Safety officials recommend fireworks be left to experts specially trained and certified in pyrotechnics. However, if you do decide to use fireworks, be sure to practice the following Top 10 Fireworks Safety Tips:
1. Know the law. Make sure fireworks are legal in your area before buying or using them.
2. Children should never play with fireworks. Firecrackers, rockets and sparklers can be extremely dangerous if not used properly. Sparklers burn at temperatures of about 2,000 degrees – hot enough to melt some metal. If you give sparklers to kids, make sure they keep them outside and away from their faces, clothing and hair.
3. Store properly and buy legally. Buy only legal fireworks and store them in a cool, dry place. Remember: fireworks in brown paper packaging are intended for professional displays only, not home use.
4. Don’t DIY. Never try to make your own fireworks.
5. Be prepared. Always use fireworks outside and have a bucket of water and a hose nearby.
6. Keep a distance. Steer clear of others and never throw or point fireworks at someone.
7. Take precautions. Don’t hold fireworks in your hand or have any of your body parts over them while lighting. Wear eye protection, and do not carry fireworks in your pocket. Never try to relight or pick up fireworks that have not ignited fully.
8. Know your surroundings. Point fireworks away from homes, and keep them away from bushes, leaves and other flammable sources.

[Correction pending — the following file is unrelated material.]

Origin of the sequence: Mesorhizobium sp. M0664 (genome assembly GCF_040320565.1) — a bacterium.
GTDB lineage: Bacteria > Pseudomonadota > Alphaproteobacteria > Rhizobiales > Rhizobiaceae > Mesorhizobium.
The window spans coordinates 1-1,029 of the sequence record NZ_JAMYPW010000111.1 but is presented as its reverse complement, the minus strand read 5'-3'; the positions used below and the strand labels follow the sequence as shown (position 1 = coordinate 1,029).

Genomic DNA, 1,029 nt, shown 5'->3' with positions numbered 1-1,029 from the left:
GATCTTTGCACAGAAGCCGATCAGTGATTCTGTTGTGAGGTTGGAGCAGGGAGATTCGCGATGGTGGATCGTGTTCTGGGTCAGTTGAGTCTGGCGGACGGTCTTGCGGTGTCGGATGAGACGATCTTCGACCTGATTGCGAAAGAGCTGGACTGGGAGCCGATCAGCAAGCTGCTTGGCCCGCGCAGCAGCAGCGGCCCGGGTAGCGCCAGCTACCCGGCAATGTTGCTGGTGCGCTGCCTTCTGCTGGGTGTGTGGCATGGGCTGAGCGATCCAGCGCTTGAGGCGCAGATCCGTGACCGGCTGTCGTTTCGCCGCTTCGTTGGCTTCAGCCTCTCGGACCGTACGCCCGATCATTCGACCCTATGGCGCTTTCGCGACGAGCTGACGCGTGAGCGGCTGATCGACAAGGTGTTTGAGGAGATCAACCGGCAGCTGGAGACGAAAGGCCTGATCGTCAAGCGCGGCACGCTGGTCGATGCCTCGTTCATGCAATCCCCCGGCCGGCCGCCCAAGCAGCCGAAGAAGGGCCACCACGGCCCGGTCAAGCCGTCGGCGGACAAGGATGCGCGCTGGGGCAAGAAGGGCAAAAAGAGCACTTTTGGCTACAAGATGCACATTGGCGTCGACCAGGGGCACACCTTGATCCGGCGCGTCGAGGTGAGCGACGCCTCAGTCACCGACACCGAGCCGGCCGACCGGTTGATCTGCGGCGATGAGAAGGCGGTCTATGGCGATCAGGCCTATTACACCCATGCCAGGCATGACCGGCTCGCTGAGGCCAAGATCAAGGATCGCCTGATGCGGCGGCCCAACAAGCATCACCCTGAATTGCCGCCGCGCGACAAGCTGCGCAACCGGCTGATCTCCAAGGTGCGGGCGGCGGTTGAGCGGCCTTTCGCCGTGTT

9. Quality, not quantity. Light one firework at a time.
10. Make sure the fire is out. Soak all fireworks in a bucket of water before throwing them in the trash can. Also, do not discard any fireworks, including used ones, in a fire pit.
If you or someone you know is injured by a firework and in need of emergency care, call 911 or visit your nearest emergency room. HSHS Sacred Heart and St. Joseph’s hospitals’ emergency departments are open 24/7.
For more information about fireworks safety, visit the U.S. Consumer Product Safety Commission website.
Walking Club promotes good physical and mental health
Chippewa Falls, WI – Making connections with others is something many in the Chippewa Valley have been craving during a time when staying socially distanced is strongly recommended. The Volunteer Partners of HSHS St. Joseph’s Hospital encourages residents to join its Walking Club to meet new people and stay physically active.
Dianne Fish, coordinator of the Volunteer Partners Walking Club says everyone is welcome to join because it’s important to reach out to others. “We know being active helps promote good mental and physical health, and it’s always easier when you have someone else to join you,” she says. “We want to help people make connections with others while also taking time to do something positive for themselves.”
The club began a few years ago. After participants said how much they enjoyed it, the Volunteer Partners decided to make the exercise a long-term opportunity.
The Walking Club is free to join and its gatherings are casual and fun. Those who would like to participate should meet at the duck pond gazebo in Irvine Park in Chippewa Falls every Wednesday at 10 a.m., weather permitting. In late fall and winter the meeting place is the Chippewa Falls YMCA.
During this time of social distancing, the club encourages walking together, but apart. Masks are welcome, but not required outdoors if maintaining a distance of six feet from others.
Eau Claire Chamber
The Eau Claire Chamber of Commerce has more than 1,200 members.